I might not be the most clarified person about my sexual life (I know I have problems with being seen naked for instance), but I think it’s more about insecurity than sexism. I know marriage was never the happy thing everyone thinks it is (please, most of humanity married for convenience until the last century) and I know people get divorced more these days, because they CAN choose what they want and don’t have to stay stuck in a hopeless and sad union.

On the other hand, oversexualization is a problem. Look at your TV, at your 11 year-old sister (like my own) and listen to what kind of music they listen to – bitches, whores, pimps and so. It’s a bad oversexualization. It’s not for liberty, if anything, it’s for more sexism for the most part of it. Treating women like objects, just like they did back in Regency times and way before that. If before it was no sex at all, now it seems it’s too much, isn’t it? Of course my judgement is still influenced by a moral society grown out of Catholicism, yet in a country where barely dressed women are just normal and you’re weird if you don’t like to wear tight clothes – like myself – seem to be outdated and sometimes even ‘intimidating’ (because I don’t like to wear uncomfortable clothes? How aboutcha). I don’t blame the victims for being raped, because it’s not how you dress that will trigger a sick man into raping you. If you want to dress with tight short and high heels and a cleavage, I salute you , because I feel very uncomfortable in most things other than jeans and a t-shirt. I’m a well-educated woman and I think as they are allowed to dress like that, I should be allowed to dress like I do, without being frowned upon by people saying I suffer the influence of a sexist society.

So, when I say that seeing hands touching it’s more of a turn on for me than seeing girls shaking their asses on some random rapper’s face, I will not stand for being said I was misguided. My romantic notions are pretty realistic (even if I do allow myself an occasional daydream), but I like the mystery more than the obviousness.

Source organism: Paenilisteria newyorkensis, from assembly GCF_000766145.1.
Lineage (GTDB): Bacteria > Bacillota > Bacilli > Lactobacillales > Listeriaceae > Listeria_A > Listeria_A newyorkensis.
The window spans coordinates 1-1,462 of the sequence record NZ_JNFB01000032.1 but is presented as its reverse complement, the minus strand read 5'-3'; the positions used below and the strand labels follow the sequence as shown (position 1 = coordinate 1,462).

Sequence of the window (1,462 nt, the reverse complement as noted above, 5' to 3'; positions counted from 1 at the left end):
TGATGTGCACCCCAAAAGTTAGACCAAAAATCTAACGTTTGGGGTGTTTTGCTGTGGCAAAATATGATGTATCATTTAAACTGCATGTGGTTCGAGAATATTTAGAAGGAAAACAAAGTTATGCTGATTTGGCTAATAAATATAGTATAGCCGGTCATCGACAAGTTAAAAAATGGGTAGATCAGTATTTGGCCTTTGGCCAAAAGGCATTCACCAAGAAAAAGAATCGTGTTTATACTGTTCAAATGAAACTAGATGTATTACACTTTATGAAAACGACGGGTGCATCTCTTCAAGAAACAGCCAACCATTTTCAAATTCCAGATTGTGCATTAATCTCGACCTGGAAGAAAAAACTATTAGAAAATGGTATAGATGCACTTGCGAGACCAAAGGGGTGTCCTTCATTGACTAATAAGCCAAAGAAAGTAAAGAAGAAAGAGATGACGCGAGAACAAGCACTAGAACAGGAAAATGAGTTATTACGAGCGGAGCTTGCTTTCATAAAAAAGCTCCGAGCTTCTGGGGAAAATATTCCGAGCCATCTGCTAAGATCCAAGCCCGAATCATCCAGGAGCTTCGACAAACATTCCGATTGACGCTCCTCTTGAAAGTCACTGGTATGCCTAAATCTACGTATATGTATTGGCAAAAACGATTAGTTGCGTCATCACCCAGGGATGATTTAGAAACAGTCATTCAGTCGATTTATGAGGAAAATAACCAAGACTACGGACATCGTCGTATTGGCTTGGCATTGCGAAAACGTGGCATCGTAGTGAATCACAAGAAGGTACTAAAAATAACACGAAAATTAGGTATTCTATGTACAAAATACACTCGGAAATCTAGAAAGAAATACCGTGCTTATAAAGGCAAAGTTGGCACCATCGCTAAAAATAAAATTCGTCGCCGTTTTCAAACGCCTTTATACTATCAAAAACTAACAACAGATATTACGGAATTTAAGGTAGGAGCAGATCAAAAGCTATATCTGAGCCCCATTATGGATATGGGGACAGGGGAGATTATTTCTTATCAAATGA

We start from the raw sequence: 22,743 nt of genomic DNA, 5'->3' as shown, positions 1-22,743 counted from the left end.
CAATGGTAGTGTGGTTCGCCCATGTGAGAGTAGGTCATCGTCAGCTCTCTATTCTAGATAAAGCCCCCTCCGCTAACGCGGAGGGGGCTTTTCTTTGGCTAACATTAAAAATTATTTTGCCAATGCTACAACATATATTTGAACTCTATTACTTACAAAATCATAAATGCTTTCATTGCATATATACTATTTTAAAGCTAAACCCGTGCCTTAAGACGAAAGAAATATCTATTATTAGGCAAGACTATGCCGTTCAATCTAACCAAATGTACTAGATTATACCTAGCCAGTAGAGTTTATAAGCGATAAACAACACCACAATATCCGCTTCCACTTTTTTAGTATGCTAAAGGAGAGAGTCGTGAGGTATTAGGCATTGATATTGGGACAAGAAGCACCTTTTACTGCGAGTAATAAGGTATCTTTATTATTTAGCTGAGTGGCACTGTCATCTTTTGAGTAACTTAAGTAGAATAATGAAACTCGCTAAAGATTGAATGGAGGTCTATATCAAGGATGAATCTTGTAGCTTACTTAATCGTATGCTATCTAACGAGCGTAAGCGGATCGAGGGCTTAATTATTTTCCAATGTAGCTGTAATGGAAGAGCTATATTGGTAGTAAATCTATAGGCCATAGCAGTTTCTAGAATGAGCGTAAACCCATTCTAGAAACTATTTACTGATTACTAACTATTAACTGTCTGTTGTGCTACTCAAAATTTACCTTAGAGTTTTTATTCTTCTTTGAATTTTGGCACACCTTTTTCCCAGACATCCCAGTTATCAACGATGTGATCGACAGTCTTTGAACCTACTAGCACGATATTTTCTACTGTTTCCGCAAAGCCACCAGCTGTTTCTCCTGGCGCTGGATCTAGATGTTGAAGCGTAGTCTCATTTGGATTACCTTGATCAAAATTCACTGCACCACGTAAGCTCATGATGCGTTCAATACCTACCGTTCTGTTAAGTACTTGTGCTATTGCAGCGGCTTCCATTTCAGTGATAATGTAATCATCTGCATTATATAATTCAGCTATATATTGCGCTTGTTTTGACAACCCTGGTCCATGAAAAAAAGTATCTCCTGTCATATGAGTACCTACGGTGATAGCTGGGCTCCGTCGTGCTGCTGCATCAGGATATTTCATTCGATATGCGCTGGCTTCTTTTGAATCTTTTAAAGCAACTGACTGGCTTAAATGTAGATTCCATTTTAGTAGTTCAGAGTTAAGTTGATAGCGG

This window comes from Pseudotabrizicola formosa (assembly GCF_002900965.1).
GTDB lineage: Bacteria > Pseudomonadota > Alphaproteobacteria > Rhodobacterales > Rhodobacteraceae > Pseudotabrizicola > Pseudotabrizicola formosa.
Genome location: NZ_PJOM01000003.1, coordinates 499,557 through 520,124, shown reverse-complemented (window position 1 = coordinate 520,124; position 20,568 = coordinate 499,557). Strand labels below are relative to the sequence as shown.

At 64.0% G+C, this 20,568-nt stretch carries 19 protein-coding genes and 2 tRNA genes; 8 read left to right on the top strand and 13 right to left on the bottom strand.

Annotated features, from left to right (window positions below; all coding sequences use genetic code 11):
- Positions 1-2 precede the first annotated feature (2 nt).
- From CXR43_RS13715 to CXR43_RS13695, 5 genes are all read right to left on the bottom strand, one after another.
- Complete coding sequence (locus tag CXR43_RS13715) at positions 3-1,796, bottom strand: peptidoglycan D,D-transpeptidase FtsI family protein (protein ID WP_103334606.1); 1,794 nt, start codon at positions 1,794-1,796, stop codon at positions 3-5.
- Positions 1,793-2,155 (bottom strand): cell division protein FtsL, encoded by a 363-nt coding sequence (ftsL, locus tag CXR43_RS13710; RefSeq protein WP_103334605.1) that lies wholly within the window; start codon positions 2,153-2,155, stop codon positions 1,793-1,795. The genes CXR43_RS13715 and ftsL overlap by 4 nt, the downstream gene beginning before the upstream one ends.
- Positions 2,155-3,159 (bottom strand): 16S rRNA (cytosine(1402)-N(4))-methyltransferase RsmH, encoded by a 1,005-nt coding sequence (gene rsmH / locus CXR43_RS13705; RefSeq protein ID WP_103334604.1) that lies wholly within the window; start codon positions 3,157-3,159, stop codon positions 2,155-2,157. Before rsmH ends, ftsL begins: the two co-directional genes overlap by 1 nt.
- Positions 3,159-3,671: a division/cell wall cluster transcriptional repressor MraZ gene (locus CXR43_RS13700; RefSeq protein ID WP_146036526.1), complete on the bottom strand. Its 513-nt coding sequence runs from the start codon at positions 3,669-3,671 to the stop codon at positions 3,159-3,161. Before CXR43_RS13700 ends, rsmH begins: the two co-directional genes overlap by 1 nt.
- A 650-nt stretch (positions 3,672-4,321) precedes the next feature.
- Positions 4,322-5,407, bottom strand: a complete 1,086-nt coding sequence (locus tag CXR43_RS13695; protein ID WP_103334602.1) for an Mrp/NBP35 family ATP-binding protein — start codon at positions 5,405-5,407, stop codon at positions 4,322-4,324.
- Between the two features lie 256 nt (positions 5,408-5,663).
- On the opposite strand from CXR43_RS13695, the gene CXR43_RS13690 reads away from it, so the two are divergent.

A tale, the rest is detail.

December 15, 2010 § Leave a comment

There was a man standing in the middle of Cambridge Circus, right in front of Pizza Hut.
It was peak time (as if it never is in the West End in London) and cars, buses, people, black cabs and cyclists tried to find their way in the middle of the chaos. There was noise from all sides and so many languages could be heard, one could almost think he was in Babel.

This man looks about 50 years-old. He has a longish grey hair, with sideburns in the same colour, but his beard is dark. His skin is slightly tanned, but has a harsh aspect as that of someone who spent sometime working outside under a burning sun.
The man has rough hands, with calluses and scars, particularly one in the centre of both palms. His face also has some scars, he wears a blue bandanna, old and faded like his denim jacket. In his forehead, below the line where the bandanna ends, it’s possible to see some more marks in his skin.

Well, the man is not skinny, he is actually overweight, from years of eating fast foods and drinking beer. Under his denim jacket, he wears a plain black t-shirt, a bit too tight for his body shape. He doesn’t seem to mind, though.

People walk pass him and they don’t pay attention. He’s used to this, sometimes someone will stop and make a funny remark because of his outfit, but he doesn’t care. He has stopped caring a long, long time ago what others think. He has struggled with his sins and with the sins of others and he’s supposed to now be a free man. He’s aware it’s only an illusion, though. He’s free from judgement and from guilt, but no one is free these days.